Russia launches an unusual high-altitude M-55 plane with Su-34 containers.

Evidence has recently surfaced in the public sphere, showing that the rare M-55 Geofizika high-altitude aircraft, belonging to Russia, has had its preservation ceased and its flights resumed from the Ramenskoe airport near Moscow.

Russia launched a rare high-altitude M-55 plane with Su-34 containers
Photo credit: Reddit

A distinctive container, most likely a UKR-RT fitted with radio reconnaissance gear, was observed affixed to the aircraft’s wing. Similar containers were first evident underneath the Su-34 during the Russian military’s Zapad-2021 operations two years prior.

The focus on the M-55 Geofizika was largely due to its usage as a high-altitude reconnaissance plane for missile assaults during the Soviet era.

To elaborate further, in the 1960s, the Soviet Union conceived a design for a high-altitude aircraft known by the codename M-17 Stratosphere, intended to intercept the US’s U-2 reconnaissance aircraft or high-altitude balloons.

Nevertheless, the aircraft’s initial flight did not take place until 1982, at which point the issue of high-altitude balloons was no longer pertinent.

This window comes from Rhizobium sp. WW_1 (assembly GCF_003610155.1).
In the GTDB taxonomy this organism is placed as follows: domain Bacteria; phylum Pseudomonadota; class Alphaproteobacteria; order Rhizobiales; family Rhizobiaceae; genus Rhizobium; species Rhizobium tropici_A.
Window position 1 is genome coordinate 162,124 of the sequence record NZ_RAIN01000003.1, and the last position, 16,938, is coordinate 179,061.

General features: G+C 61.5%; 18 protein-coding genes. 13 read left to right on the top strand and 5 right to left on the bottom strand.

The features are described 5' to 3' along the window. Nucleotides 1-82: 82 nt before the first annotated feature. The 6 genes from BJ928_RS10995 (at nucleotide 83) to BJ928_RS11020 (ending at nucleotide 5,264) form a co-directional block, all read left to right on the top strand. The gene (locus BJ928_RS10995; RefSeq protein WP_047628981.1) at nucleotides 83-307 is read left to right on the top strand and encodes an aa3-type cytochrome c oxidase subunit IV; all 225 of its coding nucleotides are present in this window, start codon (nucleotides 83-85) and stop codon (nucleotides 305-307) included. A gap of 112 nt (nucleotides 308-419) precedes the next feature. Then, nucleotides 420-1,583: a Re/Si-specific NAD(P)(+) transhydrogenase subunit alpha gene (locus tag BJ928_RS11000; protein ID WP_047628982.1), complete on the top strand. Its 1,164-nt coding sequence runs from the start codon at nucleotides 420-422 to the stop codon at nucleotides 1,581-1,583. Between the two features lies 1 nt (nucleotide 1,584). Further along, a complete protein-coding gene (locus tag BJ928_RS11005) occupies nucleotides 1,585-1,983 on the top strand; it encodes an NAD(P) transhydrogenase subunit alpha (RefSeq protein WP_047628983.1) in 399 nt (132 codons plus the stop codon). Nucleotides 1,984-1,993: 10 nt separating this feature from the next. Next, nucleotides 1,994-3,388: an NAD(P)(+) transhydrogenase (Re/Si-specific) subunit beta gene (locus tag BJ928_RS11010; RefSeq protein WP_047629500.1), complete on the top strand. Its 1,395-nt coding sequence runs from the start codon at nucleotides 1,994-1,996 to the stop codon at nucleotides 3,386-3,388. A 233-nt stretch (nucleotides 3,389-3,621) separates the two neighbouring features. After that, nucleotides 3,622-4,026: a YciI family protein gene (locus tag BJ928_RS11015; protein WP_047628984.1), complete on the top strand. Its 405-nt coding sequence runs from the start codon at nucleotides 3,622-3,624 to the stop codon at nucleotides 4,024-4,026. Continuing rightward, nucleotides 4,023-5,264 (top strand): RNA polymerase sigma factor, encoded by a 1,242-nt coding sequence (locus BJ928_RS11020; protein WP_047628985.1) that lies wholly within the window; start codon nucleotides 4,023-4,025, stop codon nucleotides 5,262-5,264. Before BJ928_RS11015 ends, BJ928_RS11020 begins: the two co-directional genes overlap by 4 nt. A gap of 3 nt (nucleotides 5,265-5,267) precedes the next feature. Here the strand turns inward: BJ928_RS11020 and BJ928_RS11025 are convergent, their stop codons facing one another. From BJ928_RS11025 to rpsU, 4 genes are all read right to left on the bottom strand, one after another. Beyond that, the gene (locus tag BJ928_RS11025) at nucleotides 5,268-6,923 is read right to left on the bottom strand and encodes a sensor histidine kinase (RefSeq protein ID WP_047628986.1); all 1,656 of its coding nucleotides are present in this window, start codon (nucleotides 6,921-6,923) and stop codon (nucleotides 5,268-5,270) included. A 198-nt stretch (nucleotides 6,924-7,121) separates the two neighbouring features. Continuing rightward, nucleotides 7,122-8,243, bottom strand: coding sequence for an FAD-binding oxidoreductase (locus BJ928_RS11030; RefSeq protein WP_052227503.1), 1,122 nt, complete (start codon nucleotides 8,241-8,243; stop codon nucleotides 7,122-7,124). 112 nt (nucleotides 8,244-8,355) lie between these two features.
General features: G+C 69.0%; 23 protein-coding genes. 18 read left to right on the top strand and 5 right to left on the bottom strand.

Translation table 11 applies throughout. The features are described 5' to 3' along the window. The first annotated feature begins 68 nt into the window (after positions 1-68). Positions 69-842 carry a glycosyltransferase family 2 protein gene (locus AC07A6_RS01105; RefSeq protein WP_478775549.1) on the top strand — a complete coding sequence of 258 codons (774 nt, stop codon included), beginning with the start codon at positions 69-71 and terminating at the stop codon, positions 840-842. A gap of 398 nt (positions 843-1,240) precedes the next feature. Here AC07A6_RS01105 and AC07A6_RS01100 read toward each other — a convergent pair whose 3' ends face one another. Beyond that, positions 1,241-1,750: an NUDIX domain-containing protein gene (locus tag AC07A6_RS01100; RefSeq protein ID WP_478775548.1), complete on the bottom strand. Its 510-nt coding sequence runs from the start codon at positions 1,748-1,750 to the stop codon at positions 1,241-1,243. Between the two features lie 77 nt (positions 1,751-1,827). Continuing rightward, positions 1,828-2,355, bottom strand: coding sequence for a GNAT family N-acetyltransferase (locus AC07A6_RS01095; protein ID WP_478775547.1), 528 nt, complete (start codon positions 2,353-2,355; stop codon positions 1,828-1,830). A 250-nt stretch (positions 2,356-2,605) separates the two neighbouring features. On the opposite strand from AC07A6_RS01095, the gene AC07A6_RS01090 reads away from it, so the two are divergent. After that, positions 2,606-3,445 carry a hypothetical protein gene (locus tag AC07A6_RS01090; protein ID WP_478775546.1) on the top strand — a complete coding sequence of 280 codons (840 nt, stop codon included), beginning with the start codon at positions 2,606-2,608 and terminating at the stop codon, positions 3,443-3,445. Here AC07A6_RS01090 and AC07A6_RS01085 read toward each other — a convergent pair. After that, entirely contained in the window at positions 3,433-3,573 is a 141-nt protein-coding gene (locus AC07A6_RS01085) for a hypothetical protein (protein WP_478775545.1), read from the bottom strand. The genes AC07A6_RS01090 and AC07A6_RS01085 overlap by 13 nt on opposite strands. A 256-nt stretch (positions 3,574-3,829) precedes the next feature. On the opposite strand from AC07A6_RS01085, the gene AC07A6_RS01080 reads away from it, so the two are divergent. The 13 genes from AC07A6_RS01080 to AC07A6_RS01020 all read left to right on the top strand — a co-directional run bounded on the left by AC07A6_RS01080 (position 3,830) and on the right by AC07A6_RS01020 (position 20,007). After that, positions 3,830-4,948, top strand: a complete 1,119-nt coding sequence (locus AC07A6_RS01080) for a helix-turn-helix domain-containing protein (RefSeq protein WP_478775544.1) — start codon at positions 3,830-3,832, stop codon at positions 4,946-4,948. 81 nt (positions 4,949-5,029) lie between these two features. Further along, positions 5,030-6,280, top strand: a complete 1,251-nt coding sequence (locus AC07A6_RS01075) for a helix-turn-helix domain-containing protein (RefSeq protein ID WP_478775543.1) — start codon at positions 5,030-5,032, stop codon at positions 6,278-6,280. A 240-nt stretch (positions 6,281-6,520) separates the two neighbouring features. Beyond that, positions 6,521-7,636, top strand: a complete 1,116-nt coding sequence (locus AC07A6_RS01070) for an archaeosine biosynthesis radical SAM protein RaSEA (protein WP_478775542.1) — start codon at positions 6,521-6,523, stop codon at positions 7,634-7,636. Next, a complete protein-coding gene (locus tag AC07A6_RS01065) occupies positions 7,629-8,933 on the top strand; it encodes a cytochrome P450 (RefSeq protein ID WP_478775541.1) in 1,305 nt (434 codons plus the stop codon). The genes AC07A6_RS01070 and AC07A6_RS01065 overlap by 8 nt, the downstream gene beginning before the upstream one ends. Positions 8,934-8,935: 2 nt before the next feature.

Subsequently, the Soviet leadership transmuted the project into a high-altitude reconnaissance plane for missile direction, specifically for the Soviet OTRK Oka [discontinued], effectively a predecessor to the OTRK Iskander. The revised design was coded as M-55 Geofizika, with its maiden flight occurring in 1988.

Reports suggest that around 5 such aircraft were manufactured in total, and since 1996 they have been reconfigured for conducting civilian scientific research, including investigations of the stratosphere shared between Russia and European nations.

In 2017, Russian specialty sources claimed that the M-55 Geofizika was placed in conservation due to a shortage of scientific research contracts. Thereafter, all public records and mentions of these types of aircraft disappeared, until very recently.

The resumption of M-55 Geofizika flights could bear a dual significance: It might be part of a push to engineer onboard equipment for Russia’s tactical aviation or a move towards resuming the aircraft’s original reconnaissance role in missile strikes.

Significant specifications of the M-55 Geofizika include a fuselage length of 22.67 meters, a wingspan of 37.4 meters, and a maximum take-off weight slightly above 23 tons. Designed for a single pilot, the plane reaches a top speed of approximately 743 km/h at an optimal height of 20 km. The aircraft’s maximum flight altitude is 21.5 km, and its practical range stands at 1220 km.

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